Evenings, a sweet breeze relieves the summer heat across the campus of the State University of New York, College at Oswego that later in winter becomes a fierce cold wind. When spring returns and the snows subside, the sun slowly melts behind the distant line where the northern New York skies meet the waters of Lake Ontario. An orange-hued horizon gives way to night and fixtures of stars almost low enough to touch. In September 1967 Oswego’s quiet, bucolic setting welcomed this young man from the South Bronx’s urban sprawl. Its small-town feel felt conducive to study and to the quiet contemplation I desired.
I’d gone there fleeing figurative flames of poverty and social unrest that in turn lit literal flames in my South Bronx, by then burning in social decay. I’d hope to return and with waters of knowledge to help extinguish those flames. Many wonderful human beings nurtured those desires, planting and watering seeds of knowledge that germinated and bore fruit. Post-Oswego, I returned to my South Bronx roots, working in community social programs before finding my true calling as a teacher of English and a writer. Two World War II veterans stand out.
Professor Wesley Sweetser, with a limp, the product of Japanese machine guns, taught me style in Freshman Composition. Praising my writing, he urged an economy of words, explaining, with Sheridan Baker, author of our textbook, the Complete Stylist, that “…Less is more. A diamond in the rough doesn’t shine.” With his emphasis on constant revision, and the need for strong, active verbs in lieu of passive ones, Dr. Sweetser still teaches me through the decades.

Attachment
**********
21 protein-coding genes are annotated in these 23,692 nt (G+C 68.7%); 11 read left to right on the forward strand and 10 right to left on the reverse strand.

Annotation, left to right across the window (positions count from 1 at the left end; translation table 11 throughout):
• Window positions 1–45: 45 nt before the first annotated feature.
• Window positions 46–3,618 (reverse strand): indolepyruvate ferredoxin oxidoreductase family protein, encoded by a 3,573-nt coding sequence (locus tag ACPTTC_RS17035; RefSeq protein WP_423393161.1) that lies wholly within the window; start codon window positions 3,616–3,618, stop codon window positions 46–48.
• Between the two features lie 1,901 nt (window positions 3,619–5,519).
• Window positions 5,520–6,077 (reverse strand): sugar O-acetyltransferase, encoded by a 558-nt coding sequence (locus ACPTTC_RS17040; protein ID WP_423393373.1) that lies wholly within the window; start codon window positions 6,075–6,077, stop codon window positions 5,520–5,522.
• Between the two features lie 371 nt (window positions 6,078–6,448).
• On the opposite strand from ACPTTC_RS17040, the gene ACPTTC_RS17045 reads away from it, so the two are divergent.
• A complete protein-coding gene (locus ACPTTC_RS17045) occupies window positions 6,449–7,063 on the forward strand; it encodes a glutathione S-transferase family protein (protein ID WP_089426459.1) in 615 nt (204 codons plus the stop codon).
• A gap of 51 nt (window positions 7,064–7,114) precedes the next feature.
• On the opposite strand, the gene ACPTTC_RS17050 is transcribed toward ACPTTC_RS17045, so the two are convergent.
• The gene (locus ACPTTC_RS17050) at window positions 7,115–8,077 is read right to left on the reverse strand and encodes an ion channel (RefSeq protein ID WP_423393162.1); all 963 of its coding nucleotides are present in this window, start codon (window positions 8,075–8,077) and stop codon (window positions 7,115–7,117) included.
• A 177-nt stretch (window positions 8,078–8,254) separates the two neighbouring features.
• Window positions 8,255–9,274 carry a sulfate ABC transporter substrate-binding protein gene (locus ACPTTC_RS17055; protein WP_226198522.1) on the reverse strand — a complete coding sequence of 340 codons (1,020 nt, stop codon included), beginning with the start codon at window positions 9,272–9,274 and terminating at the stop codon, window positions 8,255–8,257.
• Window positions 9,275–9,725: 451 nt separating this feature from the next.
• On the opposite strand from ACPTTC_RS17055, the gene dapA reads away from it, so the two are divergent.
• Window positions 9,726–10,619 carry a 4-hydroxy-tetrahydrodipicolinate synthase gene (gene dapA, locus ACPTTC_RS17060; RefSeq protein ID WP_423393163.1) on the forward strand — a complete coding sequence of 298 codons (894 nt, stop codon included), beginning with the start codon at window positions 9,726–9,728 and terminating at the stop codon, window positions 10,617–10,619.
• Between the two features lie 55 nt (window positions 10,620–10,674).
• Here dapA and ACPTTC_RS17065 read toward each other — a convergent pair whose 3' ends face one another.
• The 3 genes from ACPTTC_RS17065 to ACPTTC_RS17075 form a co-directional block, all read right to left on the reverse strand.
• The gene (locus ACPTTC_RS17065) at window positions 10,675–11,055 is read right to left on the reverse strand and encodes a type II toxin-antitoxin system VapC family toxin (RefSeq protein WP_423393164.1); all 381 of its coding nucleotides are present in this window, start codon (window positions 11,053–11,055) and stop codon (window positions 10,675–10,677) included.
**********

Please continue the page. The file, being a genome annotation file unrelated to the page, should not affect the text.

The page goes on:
In Foundations of Education, Dr. Vincent Barone, a warm, charming human being, taught me the rudiments. Philosophy of education. The Greeks. The English philosopher John Locke and his Tabula Rasa, or blank slabs upon which the environment leaves its impressions and shapes us. He also introduced me to the Swiss psychologist Piaget, the other sides of a coin that as a teacher, I’ve tossed often. Piaget says human beings act on these stimuli and shape the world. Upon Dr. Barone, this World War II bombardier who decimated people from a bomber plane, the horrors of war left a negative impression. Rather Dr. Barone, a humanitarian, shaped his positive environment and spoke of social considerations. He taught us some teaching methodology and some psychology of education.
“Understand student problems,” he emphasized. “It’s not just instilling knowledge that’s your job but overcoming the obstacles to that task.” Yes, he, too, still teaches me.
Returning home, I later started teaching at South Bronx High School amid then burnt out tenements near my old neighborhood. Exactly where I wanted to be, at the home of the Phoenix, the school mascot, teaching children to read and to write and to rise like that mythical bird that ascends from the fires into the sky. And with those Oswego waters, I fancy I helped put out those flames.
Thank you, Oswego. —George Colon ’71